Blue Jays and Melvin Upton Jr.: Questions, and what to like about the trade

Jul 2, 2016; San Diego, CA, USA; San Diego Padres left fielder Melvin Upton Jr. (2) hits a walk off solo home run to beat the New York Yankees 2-1 at Petco Park. Mandatory Credit: Jake Roth-USA TODAY Sports
Jul 2, 2016; San Diego, CA, USA; San Diego Padres left fielder Melvin Upton Jr. (2) hits a walk off solo home run to beat the New York Yankees 2-1 at Petco Park. Mandatory Credit: Jake Roth-USA TODAY Sports /

The Blue Jays struck well in advance of the trade deadline, adding outfielder Melvin Upton. Jr from the San Diego Padres

Early Tuesday morning, Ken Rosenthal reported that the Blue Jays and Padres were close to a deal that would send Melvin Upton Jr. across the diamond to the Blue Jays for an unnamed prospect. Not long ago we learned the details and the trade was finalized.

The Blue Jays agree to trade 19 year old pitching prospect Hansel Rodriguez to the San Diego Padres in exchange for Melvin Upton Jr. (formerly known as “B.J.”). Rodriguez is a right-hander who has been pitching at Rookie-Level Bluefield, and had posted a 3.06 ERA over six starts while striking out 26 over 32.1 innings. A decent prospect, but not a back-breaker by any stretch of the imagination.

Upton, 31, is due the balance of $15.45 million this season, as well as 16.45 million next year on the contract he signed with the Atlanta Braves in 2011. The former 2nd overall pick has had a bounce-back season in San Diego, slashing .256/.304/.439 with 16 home runs, 45 RBI’s and 20 stolen bases in 25 attempts. Those numbers are exciting, but Jays’ fans are all too familiar with B.J. Upton from his time in Tampa Bay, as well as his epic flop in Atlanta.

While the Twitter-verse didn’t waste time questioning the sanity of the Blue Jays front office, many (possibly myself included) were quick to jump the gun in their reactions to the deal before learning all the details.

I’ve had some time to think about the deal, had a few cups of coffee, and the details are in. I’ve now completely changed my opinion and I’m hoping I can help you see the “glass half-full” side of the deal too.

What to like about the trade:

Now that the details are out, things look a lot better for the Blue Jays on this trade and it looks like a much more worthwhile risk. The Padres have agreed to eat all but 5 million (!) of Upton’s remaining salary. Typically, when a team is willing to eat that much salary in a trade they are looking for an elite prospect in return. While Rodriguez is a solid prospect, he’s not among any Top 100 lists, and seems like a more than reasonable return for someone who has performed as well as Upton this season.

The deal adds depth to the outfield, and allows the Blue Jays to ease Jose Bautista back into action in right field as his toe allows. They could also choose to work out Bautista more at first, using him at DH and move Edwin Encarnacion as the first baseman, and/or rotate Upton through to give all of the above more time off prior to the playoffs.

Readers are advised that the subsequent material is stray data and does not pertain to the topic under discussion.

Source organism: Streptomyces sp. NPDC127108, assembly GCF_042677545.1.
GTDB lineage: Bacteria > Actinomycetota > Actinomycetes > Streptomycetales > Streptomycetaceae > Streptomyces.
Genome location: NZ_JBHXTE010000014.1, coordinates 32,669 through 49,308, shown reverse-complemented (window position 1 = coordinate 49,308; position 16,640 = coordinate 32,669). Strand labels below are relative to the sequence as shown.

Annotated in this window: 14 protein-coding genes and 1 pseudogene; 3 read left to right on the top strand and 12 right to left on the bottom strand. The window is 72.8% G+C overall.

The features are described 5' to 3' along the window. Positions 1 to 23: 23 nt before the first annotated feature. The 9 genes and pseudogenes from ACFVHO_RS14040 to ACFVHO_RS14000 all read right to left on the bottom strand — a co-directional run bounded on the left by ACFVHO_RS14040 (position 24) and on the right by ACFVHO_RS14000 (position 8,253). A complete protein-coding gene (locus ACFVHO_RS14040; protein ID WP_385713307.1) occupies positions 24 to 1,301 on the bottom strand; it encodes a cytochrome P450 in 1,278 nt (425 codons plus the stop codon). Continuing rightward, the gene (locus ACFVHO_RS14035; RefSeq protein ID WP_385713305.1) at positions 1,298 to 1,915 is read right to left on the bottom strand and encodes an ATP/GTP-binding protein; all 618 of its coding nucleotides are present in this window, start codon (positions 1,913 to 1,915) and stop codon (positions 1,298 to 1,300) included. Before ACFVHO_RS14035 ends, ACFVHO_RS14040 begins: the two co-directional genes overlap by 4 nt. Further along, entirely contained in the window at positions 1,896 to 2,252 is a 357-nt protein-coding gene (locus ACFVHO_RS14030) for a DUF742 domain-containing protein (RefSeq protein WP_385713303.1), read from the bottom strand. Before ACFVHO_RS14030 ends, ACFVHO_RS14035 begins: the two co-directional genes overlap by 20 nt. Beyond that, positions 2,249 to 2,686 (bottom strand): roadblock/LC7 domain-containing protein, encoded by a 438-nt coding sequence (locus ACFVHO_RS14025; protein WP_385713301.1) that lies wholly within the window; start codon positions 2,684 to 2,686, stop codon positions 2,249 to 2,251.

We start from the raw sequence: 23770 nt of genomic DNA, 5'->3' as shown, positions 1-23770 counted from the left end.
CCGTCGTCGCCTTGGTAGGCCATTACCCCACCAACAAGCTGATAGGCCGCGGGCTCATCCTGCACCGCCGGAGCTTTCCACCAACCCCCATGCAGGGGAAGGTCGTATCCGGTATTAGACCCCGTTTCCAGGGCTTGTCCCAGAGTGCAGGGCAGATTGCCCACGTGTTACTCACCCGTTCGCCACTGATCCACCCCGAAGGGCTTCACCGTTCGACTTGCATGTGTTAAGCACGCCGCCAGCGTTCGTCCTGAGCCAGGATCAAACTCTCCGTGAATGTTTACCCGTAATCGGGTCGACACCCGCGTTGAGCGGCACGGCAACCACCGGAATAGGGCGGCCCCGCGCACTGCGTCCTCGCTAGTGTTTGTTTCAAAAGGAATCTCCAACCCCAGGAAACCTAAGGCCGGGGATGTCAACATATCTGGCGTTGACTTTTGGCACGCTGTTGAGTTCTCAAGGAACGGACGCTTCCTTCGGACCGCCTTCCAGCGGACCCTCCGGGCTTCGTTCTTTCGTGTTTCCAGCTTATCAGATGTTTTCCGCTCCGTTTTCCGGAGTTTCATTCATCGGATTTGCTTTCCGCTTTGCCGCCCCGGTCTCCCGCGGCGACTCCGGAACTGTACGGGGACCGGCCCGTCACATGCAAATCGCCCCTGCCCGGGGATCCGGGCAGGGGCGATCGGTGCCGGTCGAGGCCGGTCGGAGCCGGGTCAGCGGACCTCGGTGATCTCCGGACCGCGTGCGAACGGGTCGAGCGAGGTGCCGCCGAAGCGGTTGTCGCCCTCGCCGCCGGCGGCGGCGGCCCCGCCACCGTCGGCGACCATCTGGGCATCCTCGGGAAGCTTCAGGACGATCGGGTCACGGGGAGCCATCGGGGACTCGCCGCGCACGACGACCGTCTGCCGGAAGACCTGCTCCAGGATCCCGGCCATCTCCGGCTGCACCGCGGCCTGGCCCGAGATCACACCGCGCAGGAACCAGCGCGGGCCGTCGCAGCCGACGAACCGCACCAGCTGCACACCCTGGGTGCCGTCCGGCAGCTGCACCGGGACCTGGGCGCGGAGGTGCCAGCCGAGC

Upton has been a productive player in 2016 and could potentially add a weapon to an already potent offence. He’s already hit 16 home runs, and moves to a hitter’s haven in Toronto, especially compared to the spacious Petco Park in San Diego. As mentioned above, he’s also stolen 20 bases this season and could be a late inning runner/defensive replacement when he’s not in the starting lineup.

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The former 2nd overall pick is also a former centre-fielder, and could still be at least league average or better at the position now. When Kevin Pillar needs a day off, Upton Jr. could slide to his place. He’ll be able to fill in for Michael Saunders against left-handed pitching when asked, against which his OPS is .913 this season.

Upton also has a year remaining on his contract, and knowing that the Padres are picking up most of the tab, he provides cheap insurance in the event that free agency isn’t very kind to the Blue Jays this offseason.

What to question about the trade:

There could be multiple layers to this trade, but knowing the salary details, it sets very little in stone for the Blue Jays.

Before knowing that the Padres were eating all but 5 million, many Jays fans worried that this move was more about 2017 than this season. Both Bautista and Saunders are free agents at season’s end, and many fans would love to see both return. We’ll save that conversation for another day, but adding Upton turns out to be nice insurance at a low cost.

It may mean the Blue Jays can move on from one or both of the pending free agent outfielders more easily, but that’s a reality that Jays’ fans need to prepare for either way.

Upton will likely cut into the playing time of Ezequiel Carrera as well, and the move may ultimately cost him his roster spot, but again, Jays fans need to be careful about how we value our own. Carrera has absolutely performed above expectations this season, but adding a right-handed hitter at a low cost is a good move for the club.

There is the fear that Upton Jr. could return to the player he was from 2013-15, when he was among the worst hitting regulars in the MLB, but there’s good reason to think he’s turned a corner from that point. If for some reason he does struggle greatly, the Blue Jays can simply use him as a platoon/late inning replacement type, and there’s still value there.

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The Blue Jays still need to add pitching, whether it’s in the form of a starter and/or bullpen help, but adding Upton Jr. is a fairly solid addition in the final week before the trade deadline.

Now that we know the salary details, we should all relax and hope we get the best version of the former All-Star…. because believe it or not, he’s pretty good at baseball.